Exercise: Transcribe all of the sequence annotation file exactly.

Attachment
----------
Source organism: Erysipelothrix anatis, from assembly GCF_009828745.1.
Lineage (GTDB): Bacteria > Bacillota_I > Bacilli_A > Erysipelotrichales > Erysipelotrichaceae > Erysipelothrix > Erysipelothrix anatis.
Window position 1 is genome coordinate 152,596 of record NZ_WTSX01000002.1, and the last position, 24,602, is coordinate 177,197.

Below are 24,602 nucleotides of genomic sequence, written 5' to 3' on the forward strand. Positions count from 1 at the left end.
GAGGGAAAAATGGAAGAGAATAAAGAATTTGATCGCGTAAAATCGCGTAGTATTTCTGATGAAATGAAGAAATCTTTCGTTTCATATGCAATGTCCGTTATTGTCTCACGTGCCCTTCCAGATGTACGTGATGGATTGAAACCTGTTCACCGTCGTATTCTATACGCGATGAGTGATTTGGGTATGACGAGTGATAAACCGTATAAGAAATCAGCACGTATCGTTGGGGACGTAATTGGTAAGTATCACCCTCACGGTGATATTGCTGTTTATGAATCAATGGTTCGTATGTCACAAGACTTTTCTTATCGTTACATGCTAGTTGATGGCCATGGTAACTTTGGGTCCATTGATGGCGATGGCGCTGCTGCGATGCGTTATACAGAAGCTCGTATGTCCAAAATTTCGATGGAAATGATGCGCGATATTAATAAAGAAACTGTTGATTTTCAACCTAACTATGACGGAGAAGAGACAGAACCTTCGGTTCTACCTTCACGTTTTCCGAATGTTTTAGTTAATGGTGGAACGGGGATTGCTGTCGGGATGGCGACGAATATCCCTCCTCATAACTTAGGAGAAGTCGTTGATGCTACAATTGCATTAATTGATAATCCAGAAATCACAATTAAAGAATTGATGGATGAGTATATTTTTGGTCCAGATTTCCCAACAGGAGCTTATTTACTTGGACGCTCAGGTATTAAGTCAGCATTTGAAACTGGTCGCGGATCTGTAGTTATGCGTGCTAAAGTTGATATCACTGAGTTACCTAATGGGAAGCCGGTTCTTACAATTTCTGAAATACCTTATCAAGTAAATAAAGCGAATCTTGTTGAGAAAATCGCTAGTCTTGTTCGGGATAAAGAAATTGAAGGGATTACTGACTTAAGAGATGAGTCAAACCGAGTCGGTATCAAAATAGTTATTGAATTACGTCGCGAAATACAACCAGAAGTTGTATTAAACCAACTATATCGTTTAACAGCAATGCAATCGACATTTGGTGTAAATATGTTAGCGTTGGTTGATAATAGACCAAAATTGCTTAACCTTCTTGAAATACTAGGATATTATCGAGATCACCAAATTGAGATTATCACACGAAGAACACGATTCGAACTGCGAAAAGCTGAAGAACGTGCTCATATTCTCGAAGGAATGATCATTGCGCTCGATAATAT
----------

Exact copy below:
Source organism: Erysipelothrix anatis, from assembly GCF_009828745.1.
Lineage (GTDB): Bacteria > Bacillota_I > Bacilli_A > Erysipelotrichales > Erysipelotrichaceae > Erysipelothrix > Erysipelothrix anatis.
Window position 1 is genome coordinate 152,596 of record NZ_WTSX01000002.1, and the last position, 24,602, is coordinate 177,197.

Below are 24,602 nucleotides of genomic sequence, written 5' to 3' on the forward strand. Positions count from 1 at the left end.
GAGGGAAAAATGGAAGAGAATAAAGAATTTGATCGCGTAAAATCGCGTAGTATTTCTGATGAAATGAAGAAATCTTTCGTTTCATATGCAATGTCCGTTATTGTCTCACGTGCCCTTCCAGATGTACGTGATGGATTGAAACCTGTTCACCGTCGTATTCTATACGCGATGAGTGATTTGGGTATGACGAGTGATAAACCGTATAAGAAATCAGCACGTATCGTTGGGGACGTAATTGGTAAGTATCACCCTCACGGTGATATTGCTGTTTATGAATCAATGGTTCGTATGTCACAAGACTTTTCTTATCGTTACATGCTAGTTGATGGCCATGGTAACTTTGGGTCCATTGATGGCGATGGCGCTGCTGCGATGCGTTATACAGAAGCTCGTATGTCCAAAATTTCGATGGAAATGATGCGCGATATTAATAAAGAAACTGTTGATTTTCAACCTAACTATGACGGAGAAGAGACAGAACCTTCGGTTCTACCTTCACGTTTTCCGAATGTTTTAGTTAATGGTGGAACGGGGATTGCTGTCGGGATGGCGACGAATATCCCTCCTCATAACTTAGGAGAAGTCGTTGATGCTACAATTGCATTAATTGATAATCCAGAAATCACAATTAAAGAATTGATGGATGAGTATATTTTTGGTCCAGATTTCCCAACAGGAGCTTATTTACTTGGACGCTCAGGTATTAAGTCAGCATTTGAAACTGGTCGCGGATCTGTAGTTATGCGTGCTAAAGTTGATATCACTGAGTTACCTAATGGGAAGCCGGTTCTTACAATTTCTGAAATACCTTATCAAGTAAATAAAGCGAATCTTGTTGAGAAAATCGCTAGTCTTGTTCGGGATAAAGAAATTGAAGGGATTACTGACTTAAGAGATGAGTCAAACCGAGTCGGTATCAAAATAGTTATTGAATTACGTCGCGAAATACAACCAGAAGTTGTATTAAACCAACTATATCGTTTAACAGCAATGCAATCGACATTTGGTGTAAATATGTTAGCGTTGGTTGATAATAGACCAAAATTGCTTAACCTTCTTGAAATACTAGGATATTATCGAGATCACCAAATTGAGATTATCACACGAAGAACACGATTCGAACTGCGAAAAGCTGAAGAACGTGCTCATATTCTCGAAGGAATGATCATTGCGCTCGATAATAT